Canadians do not elect a Prime Minister, as Amurcans do a President, but rather members of parliament, who in turn elect party leaders, the strongest of which becomes Prime Minister, either by leading a party holding a majority of the seats or by getting together a group of parties which agree to work together under his or her leadership. This is the case, for instance, in Germany today, where a very close race for seats between the two largest parties led to a coalition government, in which the Prime Minister position belongs to the leader of the party with the most seats, and the next most important ministry – foreign affairs – belongs to the leader of the second ranked party. In the current Canadian situation, the leader of the party with the most seats, who never considered seeking such a German solution – a coalition government with another party – asked the Queen of England’s representative to stop the vote from happening so that the other parties could not coalesce with enough votes to run the government. But this vote will still have to happen, but now not until February, leaving the country without a functioning government until then. This will certainly be terrible for the economy in perilous time and give the separatistes in Quebec good reason to press their cause all the more confidently.

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Parliamentary democracy in action – the return of Michael Ignatieff

Posted December 1, 2008 on 3:14 pm | In the category 2008, Canada, Election 2008, Uncategorized | by Mackenzie Brothers

A couple of years ago, my brother Doug and I predicted that the next Prime Minister of Canada could be a very high level intellectual and genetic aristocrat, (his grandfather was the last minister of education in tsarist Russia) Harvard guru, BBC talk show star and prize-winning author (for both fiction and non-fiction) Michael Ignatieff, returning from years of voluntary exile to show Canada how to do it. We were wrong in the short run. Ignatieff ran into too much resistance in his own party because he had been away for too long, and failed to win the party leadership position. Instead he settled for second place behind compromise candidate Stephane Dion, who then went on to fail miserably in the election that followed only one month ago. But Ignatieff did win a seat in parliament, became deputy leader and put in his time in the trenches. And now it seems that we will be right in the slightly longer run as a singularly uncanadian (unprecedented in great white north history) event seems destined to take place within a week.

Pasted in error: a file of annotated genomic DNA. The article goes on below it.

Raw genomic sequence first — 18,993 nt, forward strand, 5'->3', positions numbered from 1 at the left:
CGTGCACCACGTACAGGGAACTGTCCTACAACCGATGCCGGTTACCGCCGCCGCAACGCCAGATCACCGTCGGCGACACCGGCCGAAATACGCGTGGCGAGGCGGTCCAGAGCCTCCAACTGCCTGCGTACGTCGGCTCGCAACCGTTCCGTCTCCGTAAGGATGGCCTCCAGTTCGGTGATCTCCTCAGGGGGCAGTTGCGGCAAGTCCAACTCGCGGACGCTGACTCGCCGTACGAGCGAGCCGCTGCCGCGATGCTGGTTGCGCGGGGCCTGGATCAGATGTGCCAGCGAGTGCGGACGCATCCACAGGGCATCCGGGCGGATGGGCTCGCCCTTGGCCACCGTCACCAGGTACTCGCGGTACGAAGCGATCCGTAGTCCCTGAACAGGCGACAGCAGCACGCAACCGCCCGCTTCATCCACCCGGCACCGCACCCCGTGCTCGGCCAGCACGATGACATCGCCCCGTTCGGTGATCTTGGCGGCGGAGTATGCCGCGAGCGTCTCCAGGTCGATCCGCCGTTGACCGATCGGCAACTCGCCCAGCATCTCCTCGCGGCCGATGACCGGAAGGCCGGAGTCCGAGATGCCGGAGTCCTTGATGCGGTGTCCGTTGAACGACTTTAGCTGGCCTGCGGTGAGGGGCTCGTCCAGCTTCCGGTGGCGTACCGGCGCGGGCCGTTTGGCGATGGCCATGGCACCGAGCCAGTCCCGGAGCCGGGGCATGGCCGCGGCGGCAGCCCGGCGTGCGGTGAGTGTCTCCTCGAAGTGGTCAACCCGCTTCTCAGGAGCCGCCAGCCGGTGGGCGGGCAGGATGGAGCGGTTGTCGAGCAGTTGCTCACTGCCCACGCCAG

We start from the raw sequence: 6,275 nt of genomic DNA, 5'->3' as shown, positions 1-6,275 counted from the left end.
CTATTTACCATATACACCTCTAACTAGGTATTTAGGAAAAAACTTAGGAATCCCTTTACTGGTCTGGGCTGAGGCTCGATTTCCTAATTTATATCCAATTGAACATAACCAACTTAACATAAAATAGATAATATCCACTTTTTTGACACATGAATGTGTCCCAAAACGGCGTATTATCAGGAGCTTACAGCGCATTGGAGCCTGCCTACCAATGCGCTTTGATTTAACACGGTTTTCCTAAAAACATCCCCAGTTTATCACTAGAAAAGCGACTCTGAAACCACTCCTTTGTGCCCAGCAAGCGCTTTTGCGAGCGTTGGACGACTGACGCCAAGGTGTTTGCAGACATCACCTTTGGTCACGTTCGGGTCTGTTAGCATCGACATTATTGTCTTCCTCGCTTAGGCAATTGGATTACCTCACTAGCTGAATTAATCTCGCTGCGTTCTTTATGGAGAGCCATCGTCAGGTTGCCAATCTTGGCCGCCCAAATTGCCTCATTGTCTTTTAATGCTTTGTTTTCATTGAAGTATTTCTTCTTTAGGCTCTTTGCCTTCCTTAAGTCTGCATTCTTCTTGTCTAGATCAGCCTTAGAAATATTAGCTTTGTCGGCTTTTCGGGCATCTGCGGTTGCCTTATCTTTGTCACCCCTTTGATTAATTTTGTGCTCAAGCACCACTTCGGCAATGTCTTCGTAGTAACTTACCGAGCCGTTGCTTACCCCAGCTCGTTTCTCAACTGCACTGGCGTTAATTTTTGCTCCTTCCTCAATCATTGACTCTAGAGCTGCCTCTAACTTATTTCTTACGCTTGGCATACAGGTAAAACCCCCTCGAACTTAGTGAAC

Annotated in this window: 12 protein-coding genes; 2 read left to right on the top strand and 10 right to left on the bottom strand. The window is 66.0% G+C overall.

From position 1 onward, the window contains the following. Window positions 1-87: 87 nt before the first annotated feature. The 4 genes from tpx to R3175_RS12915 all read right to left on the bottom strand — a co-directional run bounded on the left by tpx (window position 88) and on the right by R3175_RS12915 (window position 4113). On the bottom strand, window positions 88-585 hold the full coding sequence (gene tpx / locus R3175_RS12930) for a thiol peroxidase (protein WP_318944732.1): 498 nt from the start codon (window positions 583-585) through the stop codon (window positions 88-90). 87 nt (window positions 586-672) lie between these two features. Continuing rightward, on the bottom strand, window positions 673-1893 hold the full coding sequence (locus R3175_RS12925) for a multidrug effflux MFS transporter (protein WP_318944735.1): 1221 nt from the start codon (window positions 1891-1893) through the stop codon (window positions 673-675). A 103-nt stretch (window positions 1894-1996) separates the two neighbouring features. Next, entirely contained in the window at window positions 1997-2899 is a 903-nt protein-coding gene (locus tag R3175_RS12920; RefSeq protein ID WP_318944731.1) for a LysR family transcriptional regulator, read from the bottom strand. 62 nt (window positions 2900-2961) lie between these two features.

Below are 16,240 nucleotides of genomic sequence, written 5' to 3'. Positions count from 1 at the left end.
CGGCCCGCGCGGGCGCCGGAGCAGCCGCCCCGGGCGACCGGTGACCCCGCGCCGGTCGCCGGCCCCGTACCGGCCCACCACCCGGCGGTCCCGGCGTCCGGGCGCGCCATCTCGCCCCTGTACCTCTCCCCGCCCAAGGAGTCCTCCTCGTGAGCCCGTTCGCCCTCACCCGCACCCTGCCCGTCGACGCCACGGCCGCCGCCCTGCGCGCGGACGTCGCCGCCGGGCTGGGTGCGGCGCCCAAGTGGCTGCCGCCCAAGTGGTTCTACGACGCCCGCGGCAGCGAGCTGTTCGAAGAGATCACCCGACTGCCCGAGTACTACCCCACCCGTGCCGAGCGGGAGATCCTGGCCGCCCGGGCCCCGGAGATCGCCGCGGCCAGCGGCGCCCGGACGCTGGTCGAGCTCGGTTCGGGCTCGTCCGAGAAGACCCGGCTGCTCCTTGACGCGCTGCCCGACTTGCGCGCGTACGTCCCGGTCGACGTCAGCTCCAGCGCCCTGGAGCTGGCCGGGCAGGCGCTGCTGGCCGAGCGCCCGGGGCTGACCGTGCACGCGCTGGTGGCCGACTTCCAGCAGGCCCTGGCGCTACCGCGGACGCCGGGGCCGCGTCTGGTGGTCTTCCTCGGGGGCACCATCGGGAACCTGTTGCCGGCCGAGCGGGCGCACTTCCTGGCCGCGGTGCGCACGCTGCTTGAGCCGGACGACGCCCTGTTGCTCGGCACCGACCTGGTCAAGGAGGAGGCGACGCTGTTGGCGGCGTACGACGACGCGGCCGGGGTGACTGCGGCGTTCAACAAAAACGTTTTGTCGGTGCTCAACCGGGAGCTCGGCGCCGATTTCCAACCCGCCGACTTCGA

Prime Minister Steven Harper, having set up a minority government with only about 1/3 of the vote, amazingly failed to note that he was not in a strong position of power and had to rule with the opposition in mind. With breathless arrogance he announced a political programme in his first act of power in the new session, that failed to address the economic crisis but did include a number of issues that were unacceptable to the socialist, liberal and separatist opposition parties. The result was the seemingly impossible agreement of the 3 opposition parties to vote against the ruling conservatives in the vote of confidence that goes with such a government bill, and thus bring down the government and state that the opposition parties were ready to rule in coalition. Such a coup d’état by parliamentary means may be familiar to Italians, Austrians and others but it is unheard of in supposedly stable Canada, and has many flocks of geese flapping around wildly. But it does seem now that it will happen within two weeks, and either Stephan Dion, who has already said he will step down as party leader in May, or heir-apparent Michael Ignatieff will be catapulted into power. Ignatieff and Obama would be an interesting pair as Ignatief sometimes pops up to the right of Obama on key issues, such as the invasion of Iraq that Ignatief as head of the appropriate Harvard Institute showed sympathy for because of the Iraqi government’s history of war crimes against the Kurds.